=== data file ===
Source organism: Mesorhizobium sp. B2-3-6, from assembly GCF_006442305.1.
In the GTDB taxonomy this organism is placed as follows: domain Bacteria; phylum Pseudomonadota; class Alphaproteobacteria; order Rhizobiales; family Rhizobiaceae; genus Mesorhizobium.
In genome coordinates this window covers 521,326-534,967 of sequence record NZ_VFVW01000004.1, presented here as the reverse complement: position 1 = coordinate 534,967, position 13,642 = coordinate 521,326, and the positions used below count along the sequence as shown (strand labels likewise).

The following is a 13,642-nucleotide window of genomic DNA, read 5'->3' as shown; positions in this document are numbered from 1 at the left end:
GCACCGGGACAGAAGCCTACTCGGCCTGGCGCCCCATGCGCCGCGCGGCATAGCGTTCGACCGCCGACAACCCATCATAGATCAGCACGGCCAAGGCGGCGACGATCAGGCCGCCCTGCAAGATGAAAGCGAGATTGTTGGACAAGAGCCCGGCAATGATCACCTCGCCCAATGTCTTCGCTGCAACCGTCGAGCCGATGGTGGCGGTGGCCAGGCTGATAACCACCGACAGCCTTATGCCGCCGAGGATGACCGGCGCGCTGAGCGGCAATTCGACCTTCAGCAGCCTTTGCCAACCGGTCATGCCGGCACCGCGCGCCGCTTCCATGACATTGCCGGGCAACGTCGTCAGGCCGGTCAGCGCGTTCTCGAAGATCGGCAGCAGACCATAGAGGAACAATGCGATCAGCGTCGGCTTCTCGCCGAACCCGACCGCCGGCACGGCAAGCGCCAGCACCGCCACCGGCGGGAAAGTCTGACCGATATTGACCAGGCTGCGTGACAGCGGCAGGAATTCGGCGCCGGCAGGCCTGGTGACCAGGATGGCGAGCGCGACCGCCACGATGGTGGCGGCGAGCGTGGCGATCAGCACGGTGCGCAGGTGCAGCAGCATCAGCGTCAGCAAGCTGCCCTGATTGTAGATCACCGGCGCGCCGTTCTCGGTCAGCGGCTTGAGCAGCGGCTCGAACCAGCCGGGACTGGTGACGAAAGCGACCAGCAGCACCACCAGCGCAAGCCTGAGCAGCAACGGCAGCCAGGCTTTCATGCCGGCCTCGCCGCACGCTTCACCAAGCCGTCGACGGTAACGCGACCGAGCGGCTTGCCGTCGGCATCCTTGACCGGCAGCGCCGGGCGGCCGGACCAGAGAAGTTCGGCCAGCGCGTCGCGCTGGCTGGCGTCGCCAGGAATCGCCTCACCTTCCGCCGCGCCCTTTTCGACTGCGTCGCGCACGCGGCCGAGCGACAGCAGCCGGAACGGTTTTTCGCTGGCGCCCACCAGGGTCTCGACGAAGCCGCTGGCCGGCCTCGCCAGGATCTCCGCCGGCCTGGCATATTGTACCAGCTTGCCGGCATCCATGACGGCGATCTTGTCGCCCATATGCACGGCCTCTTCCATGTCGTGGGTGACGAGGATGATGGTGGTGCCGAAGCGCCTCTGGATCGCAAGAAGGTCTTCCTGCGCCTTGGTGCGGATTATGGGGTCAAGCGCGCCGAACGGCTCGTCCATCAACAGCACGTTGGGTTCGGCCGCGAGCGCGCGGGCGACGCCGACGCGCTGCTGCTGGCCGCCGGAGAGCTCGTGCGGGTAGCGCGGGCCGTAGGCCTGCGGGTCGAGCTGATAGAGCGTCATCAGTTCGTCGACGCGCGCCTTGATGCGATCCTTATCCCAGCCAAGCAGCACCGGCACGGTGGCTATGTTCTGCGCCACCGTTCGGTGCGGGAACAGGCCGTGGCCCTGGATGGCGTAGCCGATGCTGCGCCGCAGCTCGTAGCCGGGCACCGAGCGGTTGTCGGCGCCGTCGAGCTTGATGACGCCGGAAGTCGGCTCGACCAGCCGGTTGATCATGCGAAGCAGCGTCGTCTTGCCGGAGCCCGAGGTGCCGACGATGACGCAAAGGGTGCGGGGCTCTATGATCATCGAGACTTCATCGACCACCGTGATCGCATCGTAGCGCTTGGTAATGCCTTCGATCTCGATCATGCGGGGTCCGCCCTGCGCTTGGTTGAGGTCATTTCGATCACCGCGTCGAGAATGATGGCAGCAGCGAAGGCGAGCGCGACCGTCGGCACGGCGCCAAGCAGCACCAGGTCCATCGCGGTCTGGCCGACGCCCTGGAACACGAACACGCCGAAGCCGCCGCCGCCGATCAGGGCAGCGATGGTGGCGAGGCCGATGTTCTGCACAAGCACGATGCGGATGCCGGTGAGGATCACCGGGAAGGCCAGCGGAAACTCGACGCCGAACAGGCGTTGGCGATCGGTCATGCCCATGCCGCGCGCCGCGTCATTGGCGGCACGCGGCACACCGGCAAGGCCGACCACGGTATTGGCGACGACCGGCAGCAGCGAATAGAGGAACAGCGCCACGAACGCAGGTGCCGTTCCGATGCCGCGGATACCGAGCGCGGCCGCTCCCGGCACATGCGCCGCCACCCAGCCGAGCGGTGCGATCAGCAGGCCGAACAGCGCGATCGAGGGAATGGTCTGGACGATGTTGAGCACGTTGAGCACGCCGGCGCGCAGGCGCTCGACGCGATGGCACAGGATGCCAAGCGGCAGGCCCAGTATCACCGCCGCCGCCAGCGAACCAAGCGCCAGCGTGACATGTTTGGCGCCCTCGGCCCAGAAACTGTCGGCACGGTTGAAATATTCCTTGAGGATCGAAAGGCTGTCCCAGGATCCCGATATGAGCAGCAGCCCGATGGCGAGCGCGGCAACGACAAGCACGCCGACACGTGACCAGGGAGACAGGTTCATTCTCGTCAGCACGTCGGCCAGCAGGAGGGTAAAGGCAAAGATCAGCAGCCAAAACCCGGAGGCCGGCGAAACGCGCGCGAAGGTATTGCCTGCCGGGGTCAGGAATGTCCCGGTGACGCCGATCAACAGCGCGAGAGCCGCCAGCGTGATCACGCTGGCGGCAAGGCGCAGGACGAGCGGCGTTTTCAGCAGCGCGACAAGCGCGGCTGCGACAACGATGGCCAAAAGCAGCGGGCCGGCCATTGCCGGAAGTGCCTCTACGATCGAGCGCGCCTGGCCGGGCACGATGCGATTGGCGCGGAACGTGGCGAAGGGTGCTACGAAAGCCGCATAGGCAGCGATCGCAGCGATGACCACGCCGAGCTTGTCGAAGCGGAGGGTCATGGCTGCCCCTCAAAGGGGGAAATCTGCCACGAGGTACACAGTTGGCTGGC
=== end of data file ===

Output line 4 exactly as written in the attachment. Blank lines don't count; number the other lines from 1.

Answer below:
The following is a 13,642-nucleotide window of genomic DNA, read 5'->3' as shown; positions in this document are numbered from 1 at the left end: